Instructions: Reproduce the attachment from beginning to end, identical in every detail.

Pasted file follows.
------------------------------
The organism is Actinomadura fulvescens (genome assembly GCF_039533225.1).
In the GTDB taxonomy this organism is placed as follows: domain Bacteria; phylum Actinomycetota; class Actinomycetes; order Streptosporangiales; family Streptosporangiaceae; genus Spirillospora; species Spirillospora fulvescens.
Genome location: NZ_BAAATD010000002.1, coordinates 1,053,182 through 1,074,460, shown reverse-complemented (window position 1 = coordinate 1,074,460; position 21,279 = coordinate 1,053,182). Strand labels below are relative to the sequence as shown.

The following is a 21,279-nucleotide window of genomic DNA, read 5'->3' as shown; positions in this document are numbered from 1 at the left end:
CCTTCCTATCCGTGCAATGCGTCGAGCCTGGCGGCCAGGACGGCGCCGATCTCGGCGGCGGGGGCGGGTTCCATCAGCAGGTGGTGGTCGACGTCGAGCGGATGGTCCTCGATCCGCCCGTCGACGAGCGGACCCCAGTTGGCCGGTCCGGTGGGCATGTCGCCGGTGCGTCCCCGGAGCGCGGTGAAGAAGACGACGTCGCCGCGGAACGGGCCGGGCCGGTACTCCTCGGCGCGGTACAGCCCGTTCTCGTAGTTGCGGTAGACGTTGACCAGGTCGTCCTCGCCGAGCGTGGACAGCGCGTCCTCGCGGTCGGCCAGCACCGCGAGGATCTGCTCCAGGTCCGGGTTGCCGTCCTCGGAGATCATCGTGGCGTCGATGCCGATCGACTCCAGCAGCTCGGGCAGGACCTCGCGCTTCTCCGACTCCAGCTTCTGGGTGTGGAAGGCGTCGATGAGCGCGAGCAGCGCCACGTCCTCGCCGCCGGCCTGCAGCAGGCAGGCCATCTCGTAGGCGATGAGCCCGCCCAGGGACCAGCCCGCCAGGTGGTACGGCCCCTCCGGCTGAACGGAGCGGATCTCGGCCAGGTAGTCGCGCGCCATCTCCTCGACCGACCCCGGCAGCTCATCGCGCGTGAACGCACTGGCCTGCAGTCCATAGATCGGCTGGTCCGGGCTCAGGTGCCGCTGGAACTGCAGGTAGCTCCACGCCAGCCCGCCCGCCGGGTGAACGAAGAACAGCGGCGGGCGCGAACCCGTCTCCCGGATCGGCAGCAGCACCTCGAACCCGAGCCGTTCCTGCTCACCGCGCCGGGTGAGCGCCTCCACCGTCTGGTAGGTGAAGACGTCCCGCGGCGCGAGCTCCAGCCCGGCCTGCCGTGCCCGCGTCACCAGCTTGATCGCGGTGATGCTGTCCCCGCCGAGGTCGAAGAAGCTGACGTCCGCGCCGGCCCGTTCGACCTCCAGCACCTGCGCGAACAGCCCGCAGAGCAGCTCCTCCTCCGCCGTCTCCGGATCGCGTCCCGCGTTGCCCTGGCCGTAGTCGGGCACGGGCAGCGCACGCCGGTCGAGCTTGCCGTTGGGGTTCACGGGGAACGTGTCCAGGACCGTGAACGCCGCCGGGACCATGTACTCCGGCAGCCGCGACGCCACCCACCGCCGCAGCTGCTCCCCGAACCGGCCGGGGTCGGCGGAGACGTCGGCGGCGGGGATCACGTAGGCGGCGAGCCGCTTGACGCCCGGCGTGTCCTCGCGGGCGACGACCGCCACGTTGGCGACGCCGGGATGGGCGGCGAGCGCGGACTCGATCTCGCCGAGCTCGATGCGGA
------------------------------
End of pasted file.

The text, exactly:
The organism is Actinomadura fulvescens (genome assembly GCF_039533225.1).
In the GTDB taxonomy this organism is placed as follows: domain Bacteria; phylum Actinomycetota; class Actinomycetes; order Streptosporangiales; family Streptosporangiaceae; genus Spirillospora; species Spirillospora fulvescens.
Genome location: NZ_BAAATD010000002.1, coordinates 1,053,182 through 1,074,460, shown reverse-complemented (window position 1 = coordinate 1,074,460; position 21,279 = coordinate 1,053,182). Strand labels below are relative to the sequence as shown.

The following is a 21,279-nucleotide window of genomic DNA, read 5'->3' as shown; positions in this document are numbered from 1 at the left end:
CCTTCCTATCCGTGCAATGCGTCGAGCCTGGCGGCCAGGACGGCGCCGATCTCGGCGGCGGGGGCGGGTTCCATCAGCAGGTGGTGGTCGACGTCGAGCGGATGGTCCTCGATCCGCCCGTCGACGAGCGGACCCCAGTTGGCCGGTCCGGTGGGCATGTCGCCGGTGCGTCCCCGGAGCGCGGTGAAGAAGACGACGTCGCCGCGGAACGGGCCGGGCCGGTACTCCTCGGCGCGGTACAGCCCGTTCTCGTAGTTGCGGTAGACGTTGACCAGGTCGTCCTCGCCGAGCGTGGACAGCGCGTCCTCGCGGTCGGCCAGCACCGCGAGGATCTGCTCCAGGTCCGGGTTGCCGTCCTCGGAGATCATCGTGGCGTCGATGCCGATCGACTCCAGCAGCTCGGGCAGGACCTCGCGCTTCTCCGACTCCAGCTTCTGGGTGTGGAAGGCGTCGATGAGCGCGAGCAGCGCCACGTCCTCGCCGCCGGCCTGCAGCAGGCAGGCCATCTCGTAGGCGATGAGCCCGCCCAGGGACCAGCCCGCCAGGTGGTACGGCCCCTCCGGCTGAACGGAGCGGATCTCGGCCAGGTAGTCGCGCGCCATCTCCTCGACCGACCCCGGCAGCTCATCGCGCGTGAACGCACTGGCCTGCAGTCCATAGATCGGCTGGTCCGGGCTCAGGTGCCGCTGGAACTGCAGGTAGCTCCACGCCAGCCCGCCCGCCGGGTGAACGAAGAACAGCGGCGGGCGCGAACCCGTCTCCCGGATCGGCAGCAGCACCTCGAACCCGAGCCGTTCCTGCTCACCGCGCCGGGTGAGCGCCTCCACCGTCTGGTAGGTGAAGACGTCCCGCGGCGCGAGCTCCAGCCCGGCCTGCCGTGCCCGCGTCACCAGCTTGATCGCGGTGATGCTGTCCCCGCCGAGGTCGAAGAAGCTGACGTCCGCGCCGGCCCGTTCGACCTCCAGCACCTGCGCGAACAGCCCGCAGAGCAGCTCCTCCTCCGCCGTCTCCGGATCGCGTCCCGCGTTGCCCTGGCCGTAGTCGGGCACGGGCAGCGCACGCCGGTCGAGCTTGCCGTTGGGGTTCACGGGGAACGTGTCCAGGACCGTGAACGCCGCCGGGACCATGTACTCCGGCAGCCGCGACGCCACCCACCGCCGCAGCTGCTCCCCGAACCGGCCGGGGTCGGCGGAGACGTCGGCGGCGGGGATCACGTAGGCGGCGAGCCGCTTGACGCCCGGCGTGTCCTCGCGGGCGACGACCGCCACGTTGGCGACGCCGGGATGGGCGGCGAGCGCGGACTCGATCTCGCCGAGCTCGATGCGGA